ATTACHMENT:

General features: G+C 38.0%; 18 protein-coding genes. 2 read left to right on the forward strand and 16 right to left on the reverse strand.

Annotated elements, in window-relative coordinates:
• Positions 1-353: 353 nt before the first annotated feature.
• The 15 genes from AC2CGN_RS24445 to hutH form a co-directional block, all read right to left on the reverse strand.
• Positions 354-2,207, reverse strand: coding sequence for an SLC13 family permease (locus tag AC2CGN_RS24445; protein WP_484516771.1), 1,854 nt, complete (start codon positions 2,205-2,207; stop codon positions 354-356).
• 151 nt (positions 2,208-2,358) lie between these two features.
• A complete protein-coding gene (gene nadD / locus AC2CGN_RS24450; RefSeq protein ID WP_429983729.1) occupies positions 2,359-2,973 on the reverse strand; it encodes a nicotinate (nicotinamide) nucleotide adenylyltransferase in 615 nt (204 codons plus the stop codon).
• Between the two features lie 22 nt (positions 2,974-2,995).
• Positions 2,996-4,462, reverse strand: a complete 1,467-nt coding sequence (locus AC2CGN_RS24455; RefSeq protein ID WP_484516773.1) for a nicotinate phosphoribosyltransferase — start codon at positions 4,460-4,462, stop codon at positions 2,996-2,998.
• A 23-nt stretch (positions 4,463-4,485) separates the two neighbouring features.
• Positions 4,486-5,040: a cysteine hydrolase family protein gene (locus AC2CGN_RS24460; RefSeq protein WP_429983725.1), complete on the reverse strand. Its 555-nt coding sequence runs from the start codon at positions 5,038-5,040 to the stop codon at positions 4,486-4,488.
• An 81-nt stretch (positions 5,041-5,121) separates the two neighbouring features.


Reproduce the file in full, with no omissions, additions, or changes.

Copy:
General features: G+C 38.0%; 18 protein-coding genes. 2 read left to right on the forward strand and 16 right to left on the reverse strand.

Annotated elements, in window-relative coordinates:
• Positions 1-353: 353 nt before the first annotated feature.
• The 15 genes from AC2CGN_RS24445 to hutH form a co-directional block, all read right to left on the reverse strand.
• Positions 354-2,207, reverse strand: coding sequence for an SLC13 family permease (locus tag AC2CGN_RS24445; protein WP_484516771.1), 1,854 nt, complete (start codon positions 2,205-2,207; stop codon positions 354-356).
• 151 nt (positions 2,208-2,358) lie between these two features.
• A complete protein-coding gene (gene nadD / locus AC2CGN_RS24450; RefSeq protein ID WP_429983729.1) occupies positions 2,359-2,973 on the reverse strand; it encodes a nicotinate (nicotinamide) nucleotide adenylyltransferase in 615 nt (204 codons plus the stop codon).
• Between the two features lie 22 nt (positions 2,974-2,995).
• Positions 2,996-4,462, reverse strand: a complete 1,467-nt coding sequence (locus AC2CGN_RS24455; RefSeq protein ID WP_484516773.1) for a nicotinate phosphoribosyltransferase — start codon at positions 4,460-4,462, stop codon at positions 2,996-2,998.
• A 23-nt stretch (positions 4,463-4,485) separates the two neighbouring features.
• Positions 4,486-5,040: a cysteine hydrolase family protein gene (locus AC2CGN_RS24460; RefSeq protein WP_429983725.1), complete on the reverse strand. Its 555-nt coding sequence runs from the start codon at positions 5,038-5,040 to the stop codon at positions 4,486-4,488.
• An 81-nt stretch (positions 5,041-5,121) separates the two neighbouring features.